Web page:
haven’t posted for a few days due to travels and jet lag and relatives without a computer. Internet cafes are becoming a rarity. Everyone smokes here. But I know that my home is safe (house-sitter) and that it rains here as well as there: the garden is being taken care of. I plan to write whenever possible as I begin my walk along the Mosel (Moselle) River tomorrow. It’s part of the Camino network of trails that eventually lead to Santiago de Compostela in Spain. ‘Camino’ means  ‘way’ in Spanish — pilgrimage trails from all over Europe leading to the NW part of the Iberian peninsula. But that’s not my destination. In fact, I have no destination. I’ll simple walk, putting one foot in front off the other. In the words of 13th-century Master Dogen, “With every step I am at home.” Good practice.

dusting off my pilgrim’s boots

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For this October, good health permitting, I’m planning to resume my walk along the Camino, the 11th Century pilgrimage route that has feeder paths all over Europe and culminates at the Cathedral of Santiago de Compostela in NW Spain. During the years 2005-6-7 I walked for three weeks each, starting at the Bishopric of Würzburg in southern Germany and ending at the Swiss-French border in Geneva.

Thousands of people hike along the paths each year and you don’t have to be religious to do so. Many cover the distance in stages over several years; some walk alone, others in groups and as families; increasing numbers ride bikes and (yes!) donkeys. Pilgrims sleep in hostels (refugios), private homes, or simple guest houses. Organized tours now do it by mini-bus and stop long enough for everyone to take pictures of where they think they’ve been.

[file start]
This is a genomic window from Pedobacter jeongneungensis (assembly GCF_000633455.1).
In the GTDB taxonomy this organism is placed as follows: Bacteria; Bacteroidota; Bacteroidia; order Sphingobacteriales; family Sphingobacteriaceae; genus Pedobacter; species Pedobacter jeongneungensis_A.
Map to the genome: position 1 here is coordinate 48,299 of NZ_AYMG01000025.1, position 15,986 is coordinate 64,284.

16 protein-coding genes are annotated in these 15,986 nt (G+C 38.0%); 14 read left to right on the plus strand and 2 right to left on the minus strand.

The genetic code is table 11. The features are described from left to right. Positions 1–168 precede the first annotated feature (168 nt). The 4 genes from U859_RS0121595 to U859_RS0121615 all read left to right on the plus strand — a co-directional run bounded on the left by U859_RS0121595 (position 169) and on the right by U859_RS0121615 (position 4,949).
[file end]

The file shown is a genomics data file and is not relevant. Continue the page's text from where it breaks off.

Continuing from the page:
This year’s anniversary of the death of St. James (Santiago in Spanish) falls on a once-every-ten-years Sunday. Because of this special event, church authorities expect 10 million visitors at the cathedral (which holds relics of the ancient saint), of which an estimated 240,000 will arrive by an 800-km route through northern Spain beginning at the French border in the Pyrenees. 

Not being a fan of mass-anything, especially while on pilgrimage, I plan to resume my walk not where I left off (in Geneva) but near Oporto. From there, the usually less crowded Camino Português route goes north through Portugal and along the Spanish Atlantic coast into Santiago. An extra-90-km hike leads to Finisterre (Land’s End), so named because Europeans once thought it the edge of a flat earth. Modern tradition has it that here, at the tip of the Iberian Peninsula, pilgrims burn a piece of clothing to mark the completion of their journey. 

I’ll say more about my research and preparations as time goes by. Please write if you’ve been there or thinking of going sometime before you die :-).